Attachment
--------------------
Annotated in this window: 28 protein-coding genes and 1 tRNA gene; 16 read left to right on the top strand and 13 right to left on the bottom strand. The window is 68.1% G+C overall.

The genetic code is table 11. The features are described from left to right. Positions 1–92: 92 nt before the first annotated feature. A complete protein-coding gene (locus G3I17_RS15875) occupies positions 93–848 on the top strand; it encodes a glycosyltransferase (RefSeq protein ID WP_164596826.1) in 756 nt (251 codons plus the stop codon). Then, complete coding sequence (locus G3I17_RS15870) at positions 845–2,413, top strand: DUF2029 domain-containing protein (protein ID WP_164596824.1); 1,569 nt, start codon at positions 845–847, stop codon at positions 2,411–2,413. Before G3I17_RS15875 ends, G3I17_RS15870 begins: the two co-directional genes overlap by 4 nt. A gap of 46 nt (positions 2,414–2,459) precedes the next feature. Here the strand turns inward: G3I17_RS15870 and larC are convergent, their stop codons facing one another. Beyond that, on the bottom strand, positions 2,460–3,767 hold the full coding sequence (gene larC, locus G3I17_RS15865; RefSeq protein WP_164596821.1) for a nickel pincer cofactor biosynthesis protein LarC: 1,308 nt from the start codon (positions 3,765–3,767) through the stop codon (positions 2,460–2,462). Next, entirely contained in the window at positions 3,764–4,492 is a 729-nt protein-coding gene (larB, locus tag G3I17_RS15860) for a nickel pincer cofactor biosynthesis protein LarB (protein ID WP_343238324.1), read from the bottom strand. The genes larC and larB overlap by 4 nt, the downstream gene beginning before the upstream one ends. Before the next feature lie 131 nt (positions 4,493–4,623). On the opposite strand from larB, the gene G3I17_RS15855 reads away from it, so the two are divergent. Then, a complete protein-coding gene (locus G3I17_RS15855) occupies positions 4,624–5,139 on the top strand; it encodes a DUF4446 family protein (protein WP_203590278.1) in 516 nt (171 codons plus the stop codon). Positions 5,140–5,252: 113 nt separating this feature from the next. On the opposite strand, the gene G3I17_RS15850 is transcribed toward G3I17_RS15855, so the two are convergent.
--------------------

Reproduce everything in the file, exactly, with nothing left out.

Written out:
Annotated in this window: 28 protein-coding genes and 1 tRNA gene; 16 read left to right on the top strand and 13 right to left on the bottom strand. The window is 68.1% G+C overall.

The genetic code is table 11. The features are described from left to right. Positions 1–92: 92 nt before the first annotated feature. A complete protein-coding gene (locus G3I17_RS15875) occupies positions 93–848 on the top strand; it encodes a glycosyltransferase (RefSeq protein ID WP_164596826.1) in 756 nt (251 codons plus the stop codon). Then, complete coding sequence (locus G3I17_RS15870) at positions 845–2,413, top strand: DUF2029 domain-containing protein (protein ID WP_164596824.1); 1,569 nt, start codon at positions 845–847, stop codon at positions 2,411–2,413. Before G3I17_RS15875 ends, G3I17_RS15870 begins: the two co-directional genes overlap by 4 nt. A gap of 46 nt (positions 2,414–2,459) precedes the next feature. Here the strand turns inward: G3I17_RS15870 and larC are convergent, their stop codons facing one another. Beyond that, on the bottom strand, positions 2,460–3,767 hold the full coding sequence (gene larC, locus G3I17_RS15865; RefSeq protein WP_164596821.1) for a nickel pincer cofactor biosynthesis protein LarC: 1,308 nt from the start codon (positions 3,765–3,767) through the stop codon (positions 2,460–2,462). Next, entirely contained in the window at positions 3,764–4,492 is a 729-nt protein-coding gene (larB, locus tag G3I17_RS15860) for a nickel pincer cofactor biosynthesis protein LarB (protein ID WP_343238324.1), read from the bottom strand. The genes larC and larB overlap by 4 nt, the downstream gene beginning before the upstream one ends. Before the next feature lie 131 nt (positions 4,493–4,623). On the opposite strand from larB, the gene G3I17_RS15855 reads away from it, so the two are divergent. Then, a complete protein-coding gene (locus G3I17_RS15855) occupies positions 4,624–5,139 on the top strand; it encodes a DUF4446 family protein (protein WP_203590278.1) in 516 nt (171 codons plus the stop codon). Positions 5,140–5,252: 113 nt separating this feature from the next. On the opposite strand, the gene G3I17_RS15850 is transcribed toward G3I17_RS15855, so the two are convergent.